What do you do for fun?

What do you do for fun?

Well, sometimes I go horseback riding, or hunting, or go out to the bars. What about you? What do you do for fun?

Last night, I fought a mighty colossus. It must have been over 50 feet tall! First, I had to figure out how to climb up on the massive creature, by climbing the nearby colosseum and jumping on his head. Then I had to hold on tight, and hope he took a break from flailing wildly around and trying to throw me off, so I would have a chance to stab him right in his weak spot! Phew. It was one of the toughest yet.


Ugh, I mean, I like to play video games. Sometimes.

Although it did not occur, the possibility of the above conversation presented itself too me. Much of my free time had been occupied by Shadow of the Colossus recently, and upon being asked by someone I hadn't seen in years what I do for fun, I wondered what their reaction would be if I described my most recent virtual battle.

Granted, I don't know this person's familiarity with video games, but it's probably unlikely they're as involved with them as I am. This strongly reminded me of The Brainy Gamer's recent series of posts on not being afraid of "game shame," and trying to defend the value of "play." I really think Michael Abbott nailed at least part of the issue, when he identified that it's not just games that are seen as childish by the mainstream, but the idea of adults having fun and playing, whether it be a physical game, a video game, or just running around in the yard.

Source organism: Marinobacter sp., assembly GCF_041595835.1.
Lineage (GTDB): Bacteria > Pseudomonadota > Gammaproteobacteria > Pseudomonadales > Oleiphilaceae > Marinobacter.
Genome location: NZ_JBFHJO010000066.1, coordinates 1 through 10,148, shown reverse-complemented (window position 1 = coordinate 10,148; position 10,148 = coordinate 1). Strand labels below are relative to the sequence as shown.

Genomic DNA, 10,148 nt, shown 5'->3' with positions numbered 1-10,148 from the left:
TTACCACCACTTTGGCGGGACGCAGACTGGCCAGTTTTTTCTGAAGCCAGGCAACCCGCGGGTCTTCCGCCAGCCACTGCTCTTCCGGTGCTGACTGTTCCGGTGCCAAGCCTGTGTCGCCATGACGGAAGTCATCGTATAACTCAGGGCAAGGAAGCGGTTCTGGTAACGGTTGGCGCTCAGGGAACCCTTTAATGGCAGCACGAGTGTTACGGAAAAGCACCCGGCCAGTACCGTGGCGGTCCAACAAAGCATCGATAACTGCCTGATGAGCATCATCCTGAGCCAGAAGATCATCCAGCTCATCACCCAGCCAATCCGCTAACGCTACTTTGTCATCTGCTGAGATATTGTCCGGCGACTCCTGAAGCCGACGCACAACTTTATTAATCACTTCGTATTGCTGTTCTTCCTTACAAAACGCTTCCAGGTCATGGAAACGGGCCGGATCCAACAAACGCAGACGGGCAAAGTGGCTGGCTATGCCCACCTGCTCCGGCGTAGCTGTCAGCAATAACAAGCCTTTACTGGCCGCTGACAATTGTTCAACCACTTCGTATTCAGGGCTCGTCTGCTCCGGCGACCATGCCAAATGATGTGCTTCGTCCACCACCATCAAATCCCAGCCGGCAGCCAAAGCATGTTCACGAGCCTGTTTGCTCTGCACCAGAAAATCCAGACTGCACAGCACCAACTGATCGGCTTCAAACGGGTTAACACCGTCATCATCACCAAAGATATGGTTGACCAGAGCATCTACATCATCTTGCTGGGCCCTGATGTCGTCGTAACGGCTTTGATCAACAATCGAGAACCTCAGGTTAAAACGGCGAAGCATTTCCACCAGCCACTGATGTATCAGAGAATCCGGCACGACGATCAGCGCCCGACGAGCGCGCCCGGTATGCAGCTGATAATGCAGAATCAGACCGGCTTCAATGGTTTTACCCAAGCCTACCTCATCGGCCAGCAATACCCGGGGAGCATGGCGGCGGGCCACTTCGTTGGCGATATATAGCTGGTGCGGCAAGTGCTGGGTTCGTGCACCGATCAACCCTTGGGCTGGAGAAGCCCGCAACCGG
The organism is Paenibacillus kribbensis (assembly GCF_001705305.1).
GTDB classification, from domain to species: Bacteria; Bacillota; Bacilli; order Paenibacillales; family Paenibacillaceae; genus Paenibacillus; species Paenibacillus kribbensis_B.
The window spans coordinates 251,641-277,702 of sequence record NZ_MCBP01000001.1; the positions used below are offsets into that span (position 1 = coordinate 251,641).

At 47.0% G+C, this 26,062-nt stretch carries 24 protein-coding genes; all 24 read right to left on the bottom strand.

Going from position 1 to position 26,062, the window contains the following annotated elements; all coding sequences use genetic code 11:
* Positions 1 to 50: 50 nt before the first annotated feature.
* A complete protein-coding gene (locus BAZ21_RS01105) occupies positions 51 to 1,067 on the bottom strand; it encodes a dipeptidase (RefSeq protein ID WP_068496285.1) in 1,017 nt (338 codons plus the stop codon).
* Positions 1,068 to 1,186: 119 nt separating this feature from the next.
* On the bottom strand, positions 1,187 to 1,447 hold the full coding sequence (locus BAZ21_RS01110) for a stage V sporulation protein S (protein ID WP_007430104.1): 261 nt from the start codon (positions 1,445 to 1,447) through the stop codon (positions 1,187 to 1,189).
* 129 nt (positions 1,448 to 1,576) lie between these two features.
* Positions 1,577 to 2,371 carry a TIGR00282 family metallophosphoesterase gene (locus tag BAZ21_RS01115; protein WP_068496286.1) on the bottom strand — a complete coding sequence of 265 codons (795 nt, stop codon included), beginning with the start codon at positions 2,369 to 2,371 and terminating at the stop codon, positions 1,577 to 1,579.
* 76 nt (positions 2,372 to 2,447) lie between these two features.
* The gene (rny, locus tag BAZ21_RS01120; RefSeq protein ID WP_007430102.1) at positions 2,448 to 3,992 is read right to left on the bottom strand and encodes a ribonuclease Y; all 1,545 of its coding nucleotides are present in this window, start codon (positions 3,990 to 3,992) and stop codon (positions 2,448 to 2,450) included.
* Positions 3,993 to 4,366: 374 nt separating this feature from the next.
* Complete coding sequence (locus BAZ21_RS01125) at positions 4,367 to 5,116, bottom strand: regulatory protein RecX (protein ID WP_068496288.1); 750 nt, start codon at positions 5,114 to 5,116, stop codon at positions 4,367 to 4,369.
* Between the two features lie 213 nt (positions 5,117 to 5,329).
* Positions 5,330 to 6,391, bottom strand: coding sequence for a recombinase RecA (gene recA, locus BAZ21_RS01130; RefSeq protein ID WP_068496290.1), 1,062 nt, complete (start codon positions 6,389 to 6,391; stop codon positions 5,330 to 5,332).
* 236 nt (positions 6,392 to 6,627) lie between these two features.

There is an embarrassing amount of game shame, in general, despite the proliferation of things like the Wii, and a variety of games aimed at a more mainstream audience. I've often thought twice about playing a portable game in public, or when many other people are around. To be fair, I think some of the poorly written encounters in video games are embarrassing in their own right. Thinking carefully about sitting through a cut-scene where a poorly-voiced scantily-clad elf throws awkward sexual innuendo at you while your girlfriend's sitting next to you on the couch.

Perhaps more importantly, why is it so rare for people to describe their game experiences, especially to non-gamers? On one level, I think it's because people without a background in video games will have no idea what you're talking about, so it can possibly be a dead-end conversation. At the same time, not all games are easily describable to others unless they have a vested interest in that game/genre.

Maybe the best approach is, when asked what I do for fun, to not just say I play video games, but explain why a particular game is unique or important. Explain how the art style, music, and grace of the colossi in SotC contribute to an overall melancholy mood, and a fear for the safety of your main character. This is something that's rarely achieved in any game. Or I could always turn on some personality mimicry and appeal to the other person's sensibilities.

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